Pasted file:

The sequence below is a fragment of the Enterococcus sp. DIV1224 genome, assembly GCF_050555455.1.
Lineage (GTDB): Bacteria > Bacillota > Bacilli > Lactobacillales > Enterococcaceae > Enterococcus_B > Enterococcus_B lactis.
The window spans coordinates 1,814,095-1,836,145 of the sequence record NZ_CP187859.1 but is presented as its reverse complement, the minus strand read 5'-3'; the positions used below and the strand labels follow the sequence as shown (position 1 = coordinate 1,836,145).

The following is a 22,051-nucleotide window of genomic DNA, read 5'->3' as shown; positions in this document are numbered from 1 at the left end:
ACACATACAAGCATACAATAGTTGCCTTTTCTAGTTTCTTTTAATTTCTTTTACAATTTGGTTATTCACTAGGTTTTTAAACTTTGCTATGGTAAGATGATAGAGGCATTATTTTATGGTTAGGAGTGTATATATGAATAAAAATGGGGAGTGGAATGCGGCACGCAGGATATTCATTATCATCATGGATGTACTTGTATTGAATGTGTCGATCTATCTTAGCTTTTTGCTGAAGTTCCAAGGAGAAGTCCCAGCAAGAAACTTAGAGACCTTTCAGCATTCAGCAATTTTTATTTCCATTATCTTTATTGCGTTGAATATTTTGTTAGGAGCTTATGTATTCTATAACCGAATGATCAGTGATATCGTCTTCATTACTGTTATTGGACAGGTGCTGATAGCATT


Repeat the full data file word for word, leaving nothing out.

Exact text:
The sequence below is a fragment of the Enterococcus sp. DIV1224 genome, assembly GCF_050555455.1.
Lineage (GTDB): Bacteria > Bacillota > Bacilli > Lactobacillales > Enterococcaceae > Enterococcus_B > Enterococcus_B lactis.
The window spans coordinates 1,814,095-1,836,145 of the sequence record NZ_CP187859.1 but is presented as its reverse complement, the minus strand read 5'-3'; the positions used below and the strand labels follow the sequence as shown (position 1 = coordinate 1,836,145).

The following is a 22,051-nucleotide window of genomic DNA, read 5'->3' as shown; positions in this document are numbered from 1 at the left end:
ACACATACAAGCATACAATAGTTGCCTTTTCTAGTTTCTTTTAATTTCTTTTACAATTTGGTTATTCACTAGGTTTTTAAACTTTGCTATGGTAAGATGATAGAGGCATTATTTTATGGTTAGGAGTGTATATATGAATAAAAATGGGGAGTGGAATGCGGCACGCAGGATATTCATTATCATCATGGATGTACTTGTATTGAATGTGTCGATCTATCTTAGCTTTTTGCTGAAGTTCCAAGGAGAAGTCCCAGCAAGAAACTTAGAGACCTTTCAGCATTCAGCAATTTTTATTTCCATTATCTTTATTGCGTTGAATATTTTGTTAGGAGCTTATGTATTCTATAACCGAATGATCAGTGATATCGTCTTCATTACTGTTATTGGACAGGTGCTGATAGCATT